Which executive or entrepreneur do you most admire? I have a deep respect for Paul O’Neill, the former CEO of Alcoa. When he took charge of the faltering company in 1987, he made an unprecedented investment in his employees through a dramatic safety program. By placing the safety of his employees before profits, and through his steady leadership, he energized the company and quintupled its income over his 13-year tenure.

What are your long-term professional goals? I find the most interesting people are the ones who are never satisfied with where they are in life. I will be happy if I am in a position where I work for an organization that works to have a large social impact.

Who would you most want to thank for your success? I would like to thank my former boss, Brian Williams, who is an outstanding Marine and officer. He devoted a tremendous amount of time and energy in developing me personally and professionally and into making me a stronger leader. He was also instrumental during my MBA application process as I was transitioning from the military, taking the time to write thoughtful and strong letters of recommendation and ensuring that I was allowed time out of the hectic military schedule to succeed during the MBA admissions process.

Fun fact about yourself: I ran my first ultramarathon last year.

Favorite book: Devil in the White City by Erik Larson

Favorite movie: The Hunt for Red October, the story of an average guy who somehow against all odds manages to save the world from the brink of total annihilation (and Sean Connery’s Russian accent is phenomenal).

Favorite musical performer: The Beatles

Favorite television show: “House of Cards”

Favorite vacation spot: Any national park

Hobbies? Staying active is a huge part of my life. I love to hike, run, and climb whenever I can.

What made Rob such an invaluable addition to the class of 2016?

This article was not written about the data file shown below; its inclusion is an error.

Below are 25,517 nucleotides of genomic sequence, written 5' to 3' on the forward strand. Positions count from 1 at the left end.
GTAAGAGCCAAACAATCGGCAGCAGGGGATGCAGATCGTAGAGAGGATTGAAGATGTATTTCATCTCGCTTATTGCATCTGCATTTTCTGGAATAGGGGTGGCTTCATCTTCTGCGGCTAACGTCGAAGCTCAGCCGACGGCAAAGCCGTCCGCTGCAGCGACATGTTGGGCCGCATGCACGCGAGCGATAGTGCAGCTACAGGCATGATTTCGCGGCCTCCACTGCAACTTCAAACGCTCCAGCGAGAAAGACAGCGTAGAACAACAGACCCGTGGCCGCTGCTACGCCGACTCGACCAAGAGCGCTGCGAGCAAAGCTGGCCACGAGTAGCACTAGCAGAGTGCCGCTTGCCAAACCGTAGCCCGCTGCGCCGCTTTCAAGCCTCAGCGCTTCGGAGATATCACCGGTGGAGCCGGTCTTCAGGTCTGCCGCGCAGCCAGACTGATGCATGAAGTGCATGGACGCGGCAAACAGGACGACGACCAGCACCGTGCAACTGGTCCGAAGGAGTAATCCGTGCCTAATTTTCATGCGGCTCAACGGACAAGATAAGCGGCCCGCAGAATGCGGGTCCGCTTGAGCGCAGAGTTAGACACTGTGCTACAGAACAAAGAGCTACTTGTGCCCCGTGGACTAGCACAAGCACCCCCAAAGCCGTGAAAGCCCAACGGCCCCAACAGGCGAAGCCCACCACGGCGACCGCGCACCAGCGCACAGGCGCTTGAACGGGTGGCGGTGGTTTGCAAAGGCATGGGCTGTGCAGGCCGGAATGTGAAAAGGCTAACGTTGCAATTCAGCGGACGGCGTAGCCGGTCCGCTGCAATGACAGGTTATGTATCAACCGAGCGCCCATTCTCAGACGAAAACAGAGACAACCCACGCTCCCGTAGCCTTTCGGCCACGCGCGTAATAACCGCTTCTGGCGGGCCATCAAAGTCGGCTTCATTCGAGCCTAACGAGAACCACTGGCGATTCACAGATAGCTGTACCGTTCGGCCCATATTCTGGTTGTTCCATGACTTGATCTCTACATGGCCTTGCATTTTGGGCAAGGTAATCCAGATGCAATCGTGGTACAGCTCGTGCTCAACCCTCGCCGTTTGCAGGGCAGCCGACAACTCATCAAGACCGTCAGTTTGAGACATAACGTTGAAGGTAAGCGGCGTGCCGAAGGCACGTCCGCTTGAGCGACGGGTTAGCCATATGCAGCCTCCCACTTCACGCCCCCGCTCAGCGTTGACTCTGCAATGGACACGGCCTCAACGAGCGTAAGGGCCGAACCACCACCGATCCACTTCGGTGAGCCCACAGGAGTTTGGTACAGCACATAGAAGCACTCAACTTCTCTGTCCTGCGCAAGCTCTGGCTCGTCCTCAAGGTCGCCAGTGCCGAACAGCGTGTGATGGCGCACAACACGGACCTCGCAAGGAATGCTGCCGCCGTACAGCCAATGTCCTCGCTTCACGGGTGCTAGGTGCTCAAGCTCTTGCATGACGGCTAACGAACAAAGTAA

“Robert Baker is an extraordinary example of Georgetown McDonough’s mission ‘to educate and develop principled leaders with a global mindset to be in service to business and society.’ Prior to beginning his MBA, Rob served as an infantry officer in the United States Marine Corps, receiving honors including the Navy and Marine Corps Achievement Medal with Combat Distinguishing Device and a Combat Action Ribbon.

“His leadership and service continued at Georgetown McDonough, where he actively and significantly contributed to the community. Rob served as the vice president of admissions for the McDonough Military Association and was a member of the Graduate Student Consulting Group. Through his work with the Consulting Club, he was what Marc Cosentino called ‘case certified.’

“Rob also served as the chair of the Community Standards Board, a student-led system to address suspected and confirmed violations of our academic, personal, or professional standards to which we hold our students. His contributions to the Community Standards Board were significant, taking the lead in transitioning from the former board that handled only academic concerns to the current board that also addresses issues of personal and professional conduct. He demonstrated extraordinary leadership, professionalism, and discretion in this role, and served as a model to his peers.

“In addition to his involvement outside the classroom, Rob is a candidate for the International Business and Diplomacy Certificate, an honors program jointly offered through the School of Foreign Service at Georgetown University.”

Kerry Pace
Associate Dean for MBA Programs
Georgetown University, McDonough School of Business